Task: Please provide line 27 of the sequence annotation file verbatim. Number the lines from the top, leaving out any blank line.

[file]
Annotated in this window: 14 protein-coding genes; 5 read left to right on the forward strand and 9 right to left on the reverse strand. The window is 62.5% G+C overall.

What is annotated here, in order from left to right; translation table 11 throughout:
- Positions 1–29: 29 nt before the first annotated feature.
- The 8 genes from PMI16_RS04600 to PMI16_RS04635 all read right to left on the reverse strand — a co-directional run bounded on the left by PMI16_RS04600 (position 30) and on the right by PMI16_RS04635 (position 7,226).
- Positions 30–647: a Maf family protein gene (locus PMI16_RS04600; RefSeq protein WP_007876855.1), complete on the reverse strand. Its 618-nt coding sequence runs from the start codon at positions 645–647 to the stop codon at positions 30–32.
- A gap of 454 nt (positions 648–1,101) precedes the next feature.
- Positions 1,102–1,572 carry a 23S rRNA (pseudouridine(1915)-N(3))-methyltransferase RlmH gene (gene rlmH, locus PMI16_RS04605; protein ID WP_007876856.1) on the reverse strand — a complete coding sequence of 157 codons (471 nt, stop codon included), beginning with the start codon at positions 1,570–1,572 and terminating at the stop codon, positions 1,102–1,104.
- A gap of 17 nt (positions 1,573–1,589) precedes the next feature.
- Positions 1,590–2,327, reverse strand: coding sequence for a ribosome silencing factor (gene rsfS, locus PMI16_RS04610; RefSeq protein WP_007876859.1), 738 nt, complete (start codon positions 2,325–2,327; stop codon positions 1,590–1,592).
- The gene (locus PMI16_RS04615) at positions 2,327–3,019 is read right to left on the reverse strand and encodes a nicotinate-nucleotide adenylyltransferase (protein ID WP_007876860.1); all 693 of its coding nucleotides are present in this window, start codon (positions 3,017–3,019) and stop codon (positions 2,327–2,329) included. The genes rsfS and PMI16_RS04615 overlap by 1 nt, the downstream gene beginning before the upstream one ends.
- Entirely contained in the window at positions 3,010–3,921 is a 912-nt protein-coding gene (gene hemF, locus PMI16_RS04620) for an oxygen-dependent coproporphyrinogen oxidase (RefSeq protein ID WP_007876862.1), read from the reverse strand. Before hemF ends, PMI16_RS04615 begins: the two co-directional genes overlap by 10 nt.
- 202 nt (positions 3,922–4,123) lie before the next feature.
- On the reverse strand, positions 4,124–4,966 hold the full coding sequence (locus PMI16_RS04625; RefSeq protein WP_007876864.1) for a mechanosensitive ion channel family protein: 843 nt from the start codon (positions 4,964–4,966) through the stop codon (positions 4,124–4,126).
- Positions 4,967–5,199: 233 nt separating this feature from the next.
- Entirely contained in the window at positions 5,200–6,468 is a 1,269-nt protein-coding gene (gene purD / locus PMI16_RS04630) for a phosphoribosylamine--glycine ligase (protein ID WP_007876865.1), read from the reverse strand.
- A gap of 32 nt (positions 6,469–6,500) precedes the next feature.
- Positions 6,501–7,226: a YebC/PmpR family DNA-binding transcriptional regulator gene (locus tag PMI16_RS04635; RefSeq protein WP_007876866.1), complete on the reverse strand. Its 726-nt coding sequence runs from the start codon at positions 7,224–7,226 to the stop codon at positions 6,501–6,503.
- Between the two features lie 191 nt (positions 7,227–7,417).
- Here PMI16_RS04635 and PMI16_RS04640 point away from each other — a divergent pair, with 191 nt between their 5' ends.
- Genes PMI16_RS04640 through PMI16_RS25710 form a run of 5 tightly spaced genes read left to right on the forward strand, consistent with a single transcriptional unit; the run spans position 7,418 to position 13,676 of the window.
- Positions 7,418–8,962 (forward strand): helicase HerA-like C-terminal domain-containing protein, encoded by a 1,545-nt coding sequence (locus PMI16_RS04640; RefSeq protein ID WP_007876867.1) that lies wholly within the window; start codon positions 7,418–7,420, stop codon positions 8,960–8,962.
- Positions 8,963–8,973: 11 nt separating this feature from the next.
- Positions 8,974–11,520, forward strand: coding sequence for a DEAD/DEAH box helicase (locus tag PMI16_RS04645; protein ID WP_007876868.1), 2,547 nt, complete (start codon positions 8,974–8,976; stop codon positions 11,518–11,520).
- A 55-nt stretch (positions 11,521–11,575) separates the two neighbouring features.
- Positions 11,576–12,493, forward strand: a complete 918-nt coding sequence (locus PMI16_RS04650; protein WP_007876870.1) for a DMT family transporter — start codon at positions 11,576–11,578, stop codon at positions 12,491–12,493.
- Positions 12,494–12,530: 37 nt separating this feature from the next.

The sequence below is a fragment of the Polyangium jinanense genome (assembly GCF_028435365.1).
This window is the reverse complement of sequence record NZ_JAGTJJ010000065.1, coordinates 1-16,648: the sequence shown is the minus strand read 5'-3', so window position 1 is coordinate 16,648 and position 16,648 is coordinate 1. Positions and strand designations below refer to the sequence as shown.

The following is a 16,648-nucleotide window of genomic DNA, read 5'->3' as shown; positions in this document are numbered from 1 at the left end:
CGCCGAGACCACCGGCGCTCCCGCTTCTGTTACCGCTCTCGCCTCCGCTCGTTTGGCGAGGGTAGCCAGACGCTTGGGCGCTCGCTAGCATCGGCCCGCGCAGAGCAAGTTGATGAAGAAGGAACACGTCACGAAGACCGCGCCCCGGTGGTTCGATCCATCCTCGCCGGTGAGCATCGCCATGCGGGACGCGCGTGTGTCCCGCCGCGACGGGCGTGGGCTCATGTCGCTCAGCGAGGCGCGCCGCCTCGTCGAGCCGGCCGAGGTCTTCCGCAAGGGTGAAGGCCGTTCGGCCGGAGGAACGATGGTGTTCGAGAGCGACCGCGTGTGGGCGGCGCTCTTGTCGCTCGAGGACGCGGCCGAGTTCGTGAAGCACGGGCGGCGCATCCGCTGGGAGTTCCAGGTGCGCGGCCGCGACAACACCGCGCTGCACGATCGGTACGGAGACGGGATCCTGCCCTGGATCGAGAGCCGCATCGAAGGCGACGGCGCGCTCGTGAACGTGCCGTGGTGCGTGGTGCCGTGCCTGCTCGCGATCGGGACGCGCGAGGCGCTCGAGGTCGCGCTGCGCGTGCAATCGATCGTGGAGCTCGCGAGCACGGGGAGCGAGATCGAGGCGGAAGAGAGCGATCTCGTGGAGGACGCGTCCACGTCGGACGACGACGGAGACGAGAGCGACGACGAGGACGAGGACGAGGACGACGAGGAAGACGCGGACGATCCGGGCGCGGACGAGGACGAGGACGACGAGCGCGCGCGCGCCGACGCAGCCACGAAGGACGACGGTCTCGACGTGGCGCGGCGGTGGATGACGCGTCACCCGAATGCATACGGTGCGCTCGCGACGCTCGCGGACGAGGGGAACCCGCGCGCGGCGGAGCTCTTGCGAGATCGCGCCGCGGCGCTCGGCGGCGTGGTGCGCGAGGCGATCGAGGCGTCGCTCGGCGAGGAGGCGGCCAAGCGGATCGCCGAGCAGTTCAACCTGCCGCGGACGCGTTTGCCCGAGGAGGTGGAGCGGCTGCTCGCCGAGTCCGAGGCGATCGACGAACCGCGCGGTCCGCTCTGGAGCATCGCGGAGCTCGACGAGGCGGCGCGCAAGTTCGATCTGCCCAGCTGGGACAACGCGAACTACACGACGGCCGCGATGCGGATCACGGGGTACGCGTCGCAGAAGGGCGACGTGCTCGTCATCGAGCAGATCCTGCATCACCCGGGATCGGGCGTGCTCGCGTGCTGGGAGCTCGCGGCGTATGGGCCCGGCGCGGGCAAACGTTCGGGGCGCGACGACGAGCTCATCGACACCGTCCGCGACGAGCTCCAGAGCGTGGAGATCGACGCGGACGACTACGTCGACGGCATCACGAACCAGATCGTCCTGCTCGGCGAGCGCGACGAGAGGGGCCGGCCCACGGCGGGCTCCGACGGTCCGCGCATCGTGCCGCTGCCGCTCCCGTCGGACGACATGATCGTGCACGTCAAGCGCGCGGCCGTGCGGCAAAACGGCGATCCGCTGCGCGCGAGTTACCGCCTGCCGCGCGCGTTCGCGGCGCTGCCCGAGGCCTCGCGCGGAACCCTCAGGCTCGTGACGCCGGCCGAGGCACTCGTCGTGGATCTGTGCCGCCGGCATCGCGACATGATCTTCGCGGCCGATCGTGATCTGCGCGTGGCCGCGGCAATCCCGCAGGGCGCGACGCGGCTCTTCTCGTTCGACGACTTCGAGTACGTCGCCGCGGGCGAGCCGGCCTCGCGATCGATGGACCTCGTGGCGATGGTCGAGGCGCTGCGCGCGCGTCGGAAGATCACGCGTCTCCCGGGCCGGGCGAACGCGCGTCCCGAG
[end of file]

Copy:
The sequence below is a fragment of the Polyangium jinanense genome (assembly GCF_028435365.1).